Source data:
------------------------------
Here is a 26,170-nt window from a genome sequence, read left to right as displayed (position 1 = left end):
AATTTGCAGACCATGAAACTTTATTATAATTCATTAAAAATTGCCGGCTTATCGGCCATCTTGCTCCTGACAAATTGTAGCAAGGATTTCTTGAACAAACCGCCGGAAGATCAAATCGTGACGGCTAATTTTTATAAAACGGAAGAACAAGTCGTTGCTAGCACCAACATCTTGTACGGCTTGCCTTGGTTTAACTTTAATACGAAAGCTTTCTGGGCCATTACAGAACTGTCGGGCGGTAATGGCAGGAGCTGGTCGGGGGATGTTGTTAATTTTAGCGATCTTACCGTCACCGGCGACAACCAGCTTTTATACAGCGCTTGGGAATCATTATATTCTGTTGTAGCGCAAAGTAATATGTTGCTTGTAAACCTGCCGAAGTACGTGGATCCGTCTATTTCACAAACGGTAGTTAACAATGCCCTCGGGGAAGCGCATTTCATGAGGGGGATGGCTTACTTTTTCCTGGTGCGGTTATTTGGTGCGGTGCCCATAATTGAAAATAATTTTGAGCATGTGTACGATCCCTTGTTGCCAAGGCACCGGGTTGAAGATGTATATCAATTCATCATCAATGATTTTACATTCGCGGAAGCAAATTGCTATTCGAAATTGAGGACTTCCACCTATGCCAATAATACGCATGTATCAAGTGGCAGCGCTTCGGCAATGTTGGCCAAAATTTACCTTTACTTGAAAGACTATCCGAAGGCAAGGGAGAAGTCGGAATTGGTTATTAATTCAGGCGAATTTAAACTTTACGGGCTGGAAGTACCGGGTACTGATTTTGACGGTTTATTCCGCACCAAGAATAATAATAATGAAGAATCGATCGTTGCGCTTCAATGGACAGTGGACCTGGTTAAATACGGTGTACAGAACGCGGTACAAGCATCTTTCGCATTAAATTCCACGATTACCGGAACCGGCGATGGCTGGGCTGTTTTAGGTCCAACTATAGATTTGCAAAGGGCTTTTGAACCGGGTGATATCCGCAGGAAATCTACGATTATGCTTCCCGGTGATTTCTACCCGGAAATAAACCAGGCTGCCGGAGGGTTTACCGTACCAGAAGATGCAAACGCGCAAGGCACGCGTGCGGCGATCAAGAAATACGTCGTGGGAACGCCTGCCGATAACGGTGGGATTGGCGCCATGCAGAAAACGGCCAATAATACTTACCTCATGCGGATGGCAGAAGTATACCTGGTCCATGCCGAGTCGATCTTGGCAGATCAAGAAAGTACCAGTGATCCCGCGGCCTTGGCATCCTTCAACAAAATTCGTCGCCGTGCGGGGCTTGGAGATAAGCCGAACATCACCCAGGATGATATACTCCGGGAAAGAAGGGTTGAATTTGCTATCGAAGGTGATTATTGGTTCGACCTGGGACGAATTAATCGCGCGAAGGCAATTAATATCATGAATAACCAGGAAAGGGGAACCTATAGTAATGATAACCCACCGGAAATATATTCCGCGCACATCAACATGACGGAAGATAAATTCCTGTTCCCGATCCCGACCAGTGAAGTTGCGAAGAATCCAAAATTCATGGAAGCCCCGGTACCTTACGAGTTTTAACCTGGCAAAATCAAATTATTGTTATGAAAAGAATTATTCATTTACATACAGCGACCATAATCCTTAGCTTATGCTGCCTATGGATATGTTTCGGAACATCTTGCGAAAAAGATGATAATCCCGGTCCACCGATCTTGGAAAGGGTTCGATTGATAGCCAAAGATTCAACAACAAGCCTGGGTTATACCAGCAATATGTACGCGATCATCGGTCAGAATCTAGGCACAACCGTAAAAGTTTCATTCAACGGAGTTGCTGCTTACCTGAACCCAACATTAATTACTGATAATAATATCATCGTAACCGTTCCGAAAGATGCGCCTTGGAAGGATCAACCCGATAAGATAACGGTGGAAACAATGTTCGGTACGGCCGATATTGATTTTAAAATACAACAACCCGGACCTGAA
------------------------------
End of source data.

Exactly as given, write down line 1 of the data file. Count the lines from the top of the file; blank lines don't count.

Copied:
Here is a 26,170-nt window from a genome sequence, read left to right as displayed (position 1 = left end):